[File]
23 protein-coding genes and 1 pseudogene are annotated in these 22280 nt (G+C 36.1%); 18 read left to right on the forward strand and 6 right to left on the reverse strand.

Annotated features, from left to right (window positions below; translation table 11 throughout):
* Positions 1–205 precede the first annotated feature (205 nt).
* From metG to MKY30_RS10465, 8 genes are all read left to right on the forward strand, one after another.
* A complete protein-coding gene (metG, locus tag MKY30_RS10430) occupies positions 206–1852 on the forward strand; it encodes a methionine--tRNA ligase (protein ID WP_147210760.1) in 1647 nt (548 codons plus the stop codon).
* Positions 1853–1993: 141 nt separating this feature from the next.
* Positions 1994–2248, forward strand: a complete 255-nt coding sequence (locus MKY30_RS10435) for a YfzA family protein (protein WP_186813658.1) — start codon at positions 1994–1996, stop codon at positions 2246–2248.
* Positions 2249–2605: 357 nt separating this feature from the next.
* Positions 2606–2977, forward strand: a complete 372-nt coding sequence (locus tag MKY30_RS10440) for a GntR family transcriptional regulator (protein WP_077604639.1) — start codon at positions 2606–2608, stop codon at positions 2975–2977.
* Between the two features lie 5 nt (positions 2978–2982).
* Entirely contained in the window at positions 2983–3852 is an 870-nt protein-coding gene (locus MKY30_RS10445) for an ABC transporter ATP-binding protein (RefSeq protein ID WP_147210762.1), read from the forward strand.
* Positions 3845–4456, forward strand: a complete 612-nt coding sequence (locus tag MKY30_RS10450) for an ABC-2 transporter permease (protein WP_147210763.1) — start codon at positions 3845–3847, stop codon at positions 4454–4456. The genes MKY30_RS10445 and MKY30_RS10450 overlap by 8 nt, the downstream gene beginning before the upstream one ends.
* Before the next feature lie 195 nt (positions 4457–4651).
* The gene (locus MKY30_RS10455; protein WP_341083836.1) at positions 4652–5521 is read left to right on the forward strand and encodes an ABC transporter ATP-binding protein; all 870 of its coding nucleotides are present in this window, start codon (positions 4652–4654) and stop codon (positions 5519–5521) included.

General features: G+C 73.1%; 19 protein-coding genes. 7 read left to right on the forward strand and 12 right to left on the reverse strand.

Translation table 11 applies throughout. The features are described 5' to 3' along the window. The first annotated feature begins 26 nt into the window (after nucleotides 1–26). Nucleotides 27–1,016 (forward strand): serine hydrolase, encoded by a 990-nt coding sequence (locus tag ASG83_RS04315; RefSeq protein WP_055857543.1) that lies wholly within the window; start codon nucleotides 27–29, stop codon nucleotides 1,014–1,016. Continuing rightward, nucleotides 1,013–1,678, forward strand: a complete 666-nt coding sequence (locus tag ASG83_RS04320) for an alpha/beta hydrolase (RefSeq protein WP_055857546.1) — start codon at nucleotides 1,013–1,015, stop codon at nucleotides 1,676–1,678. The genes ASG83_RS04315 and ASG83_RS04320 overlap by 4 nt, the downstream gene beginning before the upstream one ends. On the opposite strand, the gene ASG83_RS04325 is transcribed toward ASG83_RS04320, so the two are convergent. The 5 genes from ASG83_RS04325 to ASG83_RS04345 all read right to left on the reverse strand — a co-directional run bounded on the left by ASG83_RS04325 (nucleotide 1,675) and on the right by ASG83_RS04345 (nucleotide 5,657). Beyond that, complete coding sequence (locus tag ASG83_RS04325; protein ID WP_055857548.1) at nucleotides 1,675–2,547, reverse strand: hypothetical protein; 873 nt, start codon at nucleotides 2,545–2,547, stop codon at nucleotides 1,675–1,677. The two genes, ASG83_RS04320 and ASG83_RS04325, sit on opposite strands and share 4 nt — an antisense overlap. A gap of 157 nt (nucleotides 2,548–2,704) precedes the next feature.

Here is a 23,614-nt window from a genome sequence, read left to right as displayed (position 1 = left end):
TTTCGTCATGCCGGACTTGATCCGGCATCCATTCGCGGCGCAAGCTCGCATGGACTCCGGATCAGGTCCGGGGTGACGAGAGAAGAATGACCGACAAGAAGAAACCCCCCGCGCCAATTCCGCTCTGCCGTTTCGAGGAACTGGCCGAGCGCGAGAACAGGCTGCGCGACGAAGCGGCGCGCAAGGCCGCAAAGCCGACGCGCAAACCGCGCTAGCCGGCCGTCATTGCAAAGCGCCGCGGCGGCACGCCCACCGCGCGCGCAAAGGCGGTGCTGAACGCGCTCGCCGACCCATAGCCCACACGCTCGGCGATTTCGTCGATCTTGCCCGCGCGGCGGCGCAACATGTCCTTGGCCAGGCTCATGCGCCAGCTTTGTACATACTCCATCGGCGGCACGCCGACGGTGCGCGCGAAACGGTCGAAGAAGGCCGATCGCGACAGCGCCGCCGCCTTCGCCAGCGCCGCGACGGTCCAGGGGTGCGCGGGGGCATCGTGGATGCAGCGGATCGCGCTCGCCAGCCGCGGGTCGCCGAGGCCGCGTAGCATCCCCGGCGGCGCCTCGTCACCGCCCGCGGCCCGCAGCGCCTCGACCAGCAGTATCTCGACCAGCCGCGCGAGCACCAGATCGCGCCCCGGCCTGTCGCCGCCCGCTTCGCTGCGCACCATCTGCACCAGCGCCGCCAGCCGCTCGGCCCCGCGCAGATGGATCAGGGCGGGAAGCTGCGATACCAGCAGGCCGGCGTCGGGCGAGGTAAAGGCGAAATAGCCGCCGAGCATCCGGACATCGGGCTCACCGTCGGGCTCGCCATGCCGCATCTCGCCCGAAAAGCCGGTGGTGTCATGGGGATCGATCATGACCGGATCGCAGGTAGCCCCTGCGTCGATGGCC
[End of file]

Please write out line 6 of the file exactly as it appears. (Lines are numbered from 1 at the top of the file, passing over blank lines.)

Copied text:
* Positions 1853–1993: 141 nt separating this feature from the next.